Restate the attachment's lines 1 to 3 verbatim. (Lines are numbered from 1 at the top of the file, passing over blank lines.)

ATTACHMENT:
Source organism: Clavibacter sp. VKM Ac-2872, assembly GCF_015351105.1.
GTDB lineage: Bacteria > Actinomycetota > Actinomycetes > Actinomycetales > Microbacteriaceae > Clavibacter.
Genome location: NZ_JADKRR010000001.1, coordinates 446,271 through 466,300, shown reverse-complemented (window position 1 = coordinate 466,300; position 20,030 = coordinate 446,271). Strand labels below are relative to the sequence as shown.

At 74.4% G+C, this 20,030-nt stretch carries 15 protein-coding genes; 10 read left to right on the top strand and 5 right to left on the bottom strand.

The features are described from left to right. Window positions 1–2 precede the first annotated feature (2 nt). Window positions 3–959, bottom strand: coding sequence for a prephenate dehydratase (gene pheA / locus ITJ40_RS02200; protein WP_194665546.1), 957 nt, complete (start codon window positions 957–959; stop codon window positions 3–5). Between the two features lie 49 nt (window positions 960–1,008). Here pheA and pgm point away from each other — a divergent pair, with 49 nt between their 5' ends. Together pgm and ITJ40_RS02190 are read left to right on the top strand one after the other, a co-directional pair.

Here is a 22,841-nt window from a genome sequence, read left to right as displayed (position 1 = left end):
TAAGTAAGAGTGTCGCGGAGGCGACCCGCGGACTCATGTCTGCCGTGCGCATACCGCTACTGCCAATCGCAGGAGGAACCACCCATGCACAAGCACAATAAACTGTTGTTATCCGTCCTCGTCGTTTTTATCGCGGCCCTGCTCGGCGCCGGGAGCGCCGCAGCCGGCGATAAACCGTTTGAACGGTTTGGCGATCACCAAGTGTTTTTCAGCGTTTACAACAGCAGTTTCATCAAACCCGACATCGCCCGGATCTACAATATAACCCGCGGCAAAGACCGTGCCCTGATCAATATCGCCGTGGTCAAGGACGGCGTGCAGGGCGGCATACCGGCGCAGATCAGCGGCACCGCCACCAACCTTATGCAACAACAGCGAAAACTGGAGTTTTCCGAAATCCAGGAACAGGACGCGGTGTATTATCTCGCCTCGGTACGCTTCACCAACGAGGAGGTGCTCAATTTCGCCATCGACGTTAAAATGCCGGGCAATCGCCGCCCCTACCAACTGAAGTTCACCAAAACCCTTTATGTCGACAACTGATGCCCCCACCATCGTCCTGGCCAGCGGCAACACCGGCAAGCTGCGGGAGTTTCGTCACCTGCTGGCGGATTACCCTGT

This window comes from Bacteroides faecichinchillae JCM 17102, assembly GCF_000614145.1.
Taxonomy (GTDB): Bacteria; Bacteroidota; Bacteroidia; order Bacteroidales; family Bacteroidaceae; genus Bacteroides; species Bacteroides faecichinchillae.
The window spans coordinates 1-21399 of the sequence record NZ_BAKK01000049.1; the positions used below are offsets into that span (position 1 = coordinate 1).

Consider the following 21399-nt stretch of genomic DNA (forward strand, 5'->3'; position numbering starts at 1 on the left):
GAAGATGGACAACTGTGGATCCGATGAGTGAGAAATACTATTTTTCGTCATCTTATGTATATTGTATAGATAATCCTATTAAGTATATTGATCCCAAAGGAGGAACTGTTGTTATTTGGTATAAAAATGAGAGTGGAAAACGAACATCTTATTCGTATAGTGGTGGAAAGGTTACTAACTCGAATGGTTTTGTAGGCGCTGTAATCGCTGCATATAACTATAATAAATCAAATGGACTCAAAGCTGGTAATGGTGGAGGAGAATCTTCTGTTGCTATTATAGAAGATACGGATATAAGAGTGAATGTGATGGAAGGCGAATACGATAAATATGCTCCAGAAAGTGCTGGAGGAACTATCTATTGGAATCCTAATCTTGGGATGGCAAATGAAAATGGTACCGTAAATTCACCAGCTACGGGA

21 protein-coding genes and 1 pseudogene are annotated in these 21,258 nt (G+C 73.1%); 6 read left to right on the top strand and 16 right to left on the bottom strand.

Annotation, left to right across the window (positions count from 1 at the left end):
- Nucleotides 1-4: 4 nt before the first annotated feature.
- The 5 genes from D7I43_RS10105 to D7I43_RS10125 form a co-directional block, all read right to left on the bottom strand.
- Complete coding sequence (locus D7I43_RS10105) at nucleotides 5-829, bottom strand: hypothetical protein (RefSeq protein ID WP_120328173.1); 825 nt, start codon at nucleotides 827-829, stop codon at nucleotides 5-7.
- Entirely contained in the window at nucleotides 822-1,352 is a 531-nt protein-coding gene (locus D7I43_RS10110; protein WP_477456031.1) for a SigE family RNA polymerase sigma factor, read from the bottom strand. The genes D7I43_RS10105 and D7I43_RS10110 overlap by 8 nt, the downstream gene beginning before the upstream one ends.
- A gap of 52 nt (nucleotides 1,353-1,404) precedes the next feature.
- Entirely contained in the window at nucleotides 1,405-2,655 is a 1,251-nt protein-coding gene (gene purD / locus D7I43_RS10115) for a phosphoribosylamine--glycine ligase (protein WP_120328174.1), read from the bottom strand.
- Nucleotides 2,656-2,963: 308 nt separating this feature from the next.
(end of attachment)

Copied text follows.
Source organism: Clavibacter sp. VKM Ac-2872, assembly GCF_015351105.1.
GTDB lineage: Bacteria > Actinomycetota > Actinomycetes > Actinomycetales > Microbacteriaceae > Clavibacter.
Genome location: NZ_JADKRR010000001.1, coordinates 446,271 through 466,300, shown reverse-complemented (window position 1 = coordinate 466,300; position 20,030 = coordinate 446,271). Strand labels below are relative to the sequence as shown.